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Teaching chemistry via technology can bring students’ concept understanding to a whole new level. A plethora of interactive tutorials make topics such as balancing equations, dissolution, and strong versus weak acids come to life. According to chemistry lab tech Lisa Kann, “Here at Milwaukee School of Engineering, before students enter the lab, they are required to complete a virtual safety course. When they physically enter the lab for the first time, they are set to go.”

What are some other ways that technology can be leveraged in the chemistry classroom? How can students connect to practicing professionals who can provide short-term feedback or mentoring?

Today many companies are looking for venues by which their employees can connect to their community and beyond. However, inviting a busy practicing professional into the classroom can be limited by the constraints of travel and work commitments.

Many teachers are looking for new ways to integrate technology into their classrooms. Using GoToMeeting, Fuze, or another virtual meeting platform can transcend the limitations of space and time. For example, The American Chemical Society’s textbook Chemistry in the Community ends each unit of study with a “Putting It All Together” project. Whether developing an argument for or against currency, designing a poster to investigate air-quality claims, or creating an advertisement featuring an imaginary but plausible vehicle that uses a particular type of fuel, the use of a virtual medium by which student work is connected to and reviewed by practicing professionals is impactful. The project is elevated to one of greater importance when the audience reaches beyond their peers in the classroom. Connecting virtually can be easily coordinated, as it reduces constraints and fosters a conduit to connect industry professionals to high school students.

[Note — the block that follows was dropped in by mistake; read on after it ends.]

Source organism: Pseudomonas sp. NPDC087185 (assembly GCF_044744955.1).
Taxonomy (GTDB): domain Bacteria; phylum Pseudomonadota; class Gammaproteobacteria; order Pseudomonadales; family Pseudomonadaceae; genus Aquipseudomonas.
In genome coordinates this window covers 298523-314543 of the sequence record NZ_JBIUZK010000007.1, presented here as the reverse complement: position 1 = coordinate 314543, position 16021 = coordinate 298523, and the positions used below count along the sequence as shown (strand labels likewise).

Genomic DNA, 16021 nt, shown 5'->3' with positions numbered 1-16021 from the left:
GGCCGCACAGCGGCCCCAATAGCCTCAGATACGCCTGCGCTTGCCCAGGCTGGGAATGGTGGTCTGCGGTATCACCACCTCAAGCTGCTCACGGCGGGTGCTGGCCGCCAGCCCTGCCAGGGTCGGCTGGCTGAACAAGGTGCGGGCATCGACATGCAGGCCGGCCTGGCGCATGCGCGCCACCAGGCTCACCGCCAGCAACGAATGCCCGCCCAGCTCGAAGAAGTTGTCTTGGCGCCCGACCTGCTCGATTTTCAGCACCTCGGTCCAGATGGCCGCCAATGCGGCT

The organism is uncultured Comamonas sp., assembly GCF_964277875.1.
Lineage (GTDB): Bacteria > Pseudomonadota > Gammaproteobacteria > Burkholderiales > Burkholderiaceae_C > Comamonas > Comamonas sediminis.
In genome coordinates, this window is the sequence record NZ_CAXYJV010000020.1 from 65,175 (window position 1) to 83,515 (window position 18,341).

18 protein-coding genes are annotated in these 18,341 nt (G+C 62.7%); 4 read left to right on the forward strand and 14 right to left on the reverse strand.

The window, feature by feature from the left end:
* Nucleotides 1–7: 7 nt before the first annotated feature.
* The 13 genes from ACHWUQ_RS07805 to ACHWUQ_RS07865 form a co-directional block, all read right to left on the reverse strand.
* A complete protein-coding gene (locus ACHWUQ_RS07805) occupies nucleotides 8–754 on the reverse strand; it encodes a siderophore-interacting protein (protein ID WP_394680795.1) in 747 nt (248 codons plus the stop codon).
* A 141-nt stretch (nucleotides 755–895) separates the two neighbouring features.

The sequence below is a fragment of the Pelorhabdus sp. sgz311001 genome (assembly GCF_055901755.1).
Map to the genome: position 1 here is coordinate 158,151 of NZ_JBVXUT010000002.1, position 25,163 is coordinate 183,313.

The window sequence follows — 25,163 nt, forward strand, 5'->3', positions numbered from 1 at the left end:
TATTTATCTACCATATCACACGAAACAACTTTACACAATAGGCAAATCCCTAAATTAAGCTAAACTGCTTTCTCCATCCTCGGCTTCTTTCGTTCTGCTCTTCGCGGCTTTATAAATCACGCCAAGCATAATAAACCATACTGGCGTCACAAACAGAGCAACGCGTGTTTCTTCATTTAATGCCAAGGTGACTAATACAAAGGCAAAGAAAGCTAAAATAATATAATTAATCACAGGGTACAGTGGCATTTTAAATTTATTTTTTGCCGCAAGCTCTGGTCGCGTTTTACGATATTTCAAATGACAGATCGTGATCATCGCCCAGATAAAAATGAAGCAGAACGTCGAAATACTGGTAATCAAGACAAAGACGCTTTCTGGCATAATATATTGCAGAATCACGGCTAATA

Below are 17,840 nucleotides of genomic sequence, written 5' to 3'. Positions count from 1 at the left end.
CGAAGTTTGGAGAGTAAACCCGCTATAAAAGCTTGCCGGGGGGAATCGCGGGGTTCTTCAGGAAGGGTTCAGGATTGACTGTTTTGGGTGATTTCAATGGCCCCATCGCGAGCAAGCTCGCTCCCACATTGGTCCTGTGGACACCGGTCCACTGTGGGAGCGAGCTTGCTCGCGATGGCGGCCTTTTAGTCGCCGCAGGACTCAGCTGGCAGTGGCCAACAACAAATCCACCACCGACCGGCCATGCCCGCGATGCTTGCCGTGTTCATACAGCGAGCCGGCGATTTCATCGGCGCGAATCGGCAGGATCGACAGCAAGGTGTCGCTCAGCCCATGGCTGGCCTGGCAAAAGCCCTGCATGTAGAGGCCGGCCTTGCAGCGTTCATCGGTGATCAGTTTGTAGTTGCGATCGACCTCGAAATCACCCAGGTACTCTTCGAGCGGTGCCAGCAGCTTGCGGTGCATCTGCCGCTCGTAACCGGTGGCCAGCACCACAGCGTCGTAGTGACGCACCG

The truth is that often teachers simply do not have the time or the connections to reach out to industry professionals and organize a consult, mentoring, a field trip, or video augmentation to their classroom curriculum. Yet few teachers would not welcome an outside practicing professional, especially one who is willing to succinctly bring a real-world connection to their students.

Nepris is a resource that allows classrooms to be virtually connected to the world of industry and beyond. Their mission is “making industry engagement part of the everyday classroom experience.” How cool would it be for students to walk into class and dialogue with a real-world content expert!? A teacher reported, “Students liked being able to text questions to the presenters. I think that more students participated because they could text.” Curricular topics and real-world connections can be brought to life, and student projects can be evaluated and mentored by practicing professionals. Another teacher shared after connecting her students with a professional via Nepris, “Thank you so much for presenting to my veterinary science class. The session went extremely well, especially considering it was both our first time. Your presentation opened the eyes of my students to real-world scenarios in the veterinary science field.”